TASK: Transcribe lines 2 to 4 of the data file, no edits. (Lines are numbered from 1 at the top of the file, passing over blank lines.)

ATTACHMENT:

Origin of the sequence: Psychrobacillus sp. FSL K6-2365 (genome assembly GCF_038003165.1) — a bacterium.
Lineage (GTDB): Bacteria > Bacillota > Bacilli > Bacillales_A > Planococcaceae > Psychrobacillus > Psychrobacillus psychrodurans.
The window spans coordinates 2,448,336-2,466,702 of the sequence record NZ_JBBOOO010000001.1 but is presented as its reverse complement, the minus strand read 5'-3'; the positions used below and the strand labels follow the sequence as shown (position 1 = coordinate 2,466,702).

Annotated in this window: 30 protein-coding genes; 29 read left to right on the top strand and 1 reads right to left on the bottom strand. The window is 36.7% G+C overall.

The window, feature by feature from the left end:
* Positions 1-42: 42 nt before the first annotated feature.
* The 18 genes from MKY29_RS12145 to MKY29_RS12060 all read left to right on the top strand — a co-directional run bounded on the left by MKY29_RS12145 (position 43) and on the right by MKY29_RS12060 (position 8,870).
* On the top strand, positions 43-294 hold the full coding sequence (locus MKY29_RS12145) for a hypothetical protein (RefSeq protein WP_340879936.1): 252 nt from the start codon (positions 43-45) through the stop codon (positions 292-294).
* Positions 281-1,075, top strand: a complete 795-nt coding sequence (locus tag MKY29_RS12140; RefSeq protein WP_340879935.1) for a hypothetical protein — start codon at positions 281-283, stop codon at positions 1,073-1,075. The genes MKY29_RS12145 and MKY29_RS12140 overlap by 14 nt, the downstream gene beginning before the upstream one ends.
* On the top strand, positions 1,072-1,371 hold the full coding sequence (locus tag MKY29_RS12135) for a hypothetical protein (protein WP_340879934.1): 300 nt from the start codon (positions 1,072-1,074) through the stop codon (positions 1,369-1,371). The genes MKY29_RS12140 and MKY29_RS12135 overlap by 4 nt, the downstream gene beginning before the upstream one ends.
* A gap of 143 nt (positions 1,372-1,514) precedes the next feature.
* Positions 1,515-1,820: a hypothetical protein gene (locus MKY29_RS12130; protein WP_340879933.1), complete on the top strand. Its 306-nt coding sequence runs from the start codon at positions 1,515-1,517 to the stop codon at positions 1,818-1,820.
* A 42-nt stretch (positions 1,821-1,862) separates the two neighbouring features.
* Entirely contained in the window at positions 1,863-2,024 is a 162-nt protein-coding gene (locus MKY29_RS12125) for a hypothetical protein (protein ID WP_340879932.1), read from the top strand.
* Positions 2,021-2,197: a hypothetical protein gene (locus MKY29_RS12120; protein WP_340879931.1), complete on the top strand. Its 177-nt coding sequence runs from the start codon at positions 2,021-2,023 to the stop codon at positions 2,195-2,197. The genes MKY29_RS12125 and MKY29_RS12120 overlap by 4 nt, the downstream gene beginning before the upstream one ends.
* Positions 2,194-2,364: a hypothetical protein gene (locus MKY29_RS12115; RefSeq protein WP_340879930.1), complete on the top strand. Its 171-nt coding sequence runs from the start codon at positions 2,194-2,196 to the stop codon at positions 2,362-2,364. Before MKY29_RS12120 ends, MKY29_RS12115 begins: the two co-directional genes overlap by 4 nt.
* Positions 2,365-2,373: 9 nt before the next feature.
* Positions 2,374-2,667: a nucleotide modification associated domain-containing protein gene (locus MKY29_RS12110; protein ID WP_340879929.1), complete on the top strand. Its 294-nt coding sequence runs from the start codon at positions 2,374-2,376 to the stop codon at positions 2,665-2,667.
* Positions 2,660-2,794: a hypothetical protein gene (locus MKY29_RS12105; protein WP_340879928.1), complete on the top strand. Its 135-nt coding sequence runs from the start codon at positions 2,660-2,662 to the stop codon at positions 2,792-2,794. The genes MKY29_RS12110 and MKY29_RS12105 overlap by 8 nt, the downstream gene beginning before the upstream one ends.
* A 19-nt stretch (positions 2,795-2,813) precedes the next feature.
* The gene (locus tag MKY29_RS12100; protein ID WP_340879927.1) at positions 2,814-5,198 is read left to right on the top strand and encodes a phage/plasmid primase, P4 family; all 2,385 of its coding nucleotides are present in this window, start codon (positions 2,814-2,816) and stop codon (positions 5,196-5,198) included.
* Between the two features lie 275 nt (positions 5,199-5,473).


Lineage (GTDB): Bacteria > Bacillota > Bacilli > Bacillales_A > Planococcaceae > Psychrobacillus > Psychrobacillus psychrodurans.
The window spans coordinates 2,448,336-2,466,702 of the sequence record NZ_JBBOOO010000001.1 but is presented as its reverse complement, the minus strand read 5'-3'; the positions used below and the strand labels follow the sequence as shown (position 1 = coordinate 2,466,702).

Annotated in this window: 30 protein-coding genes; 29 read left to right on the top strand and 1 reads right to left on the bottom strand. The window is 36.7% G+C overall.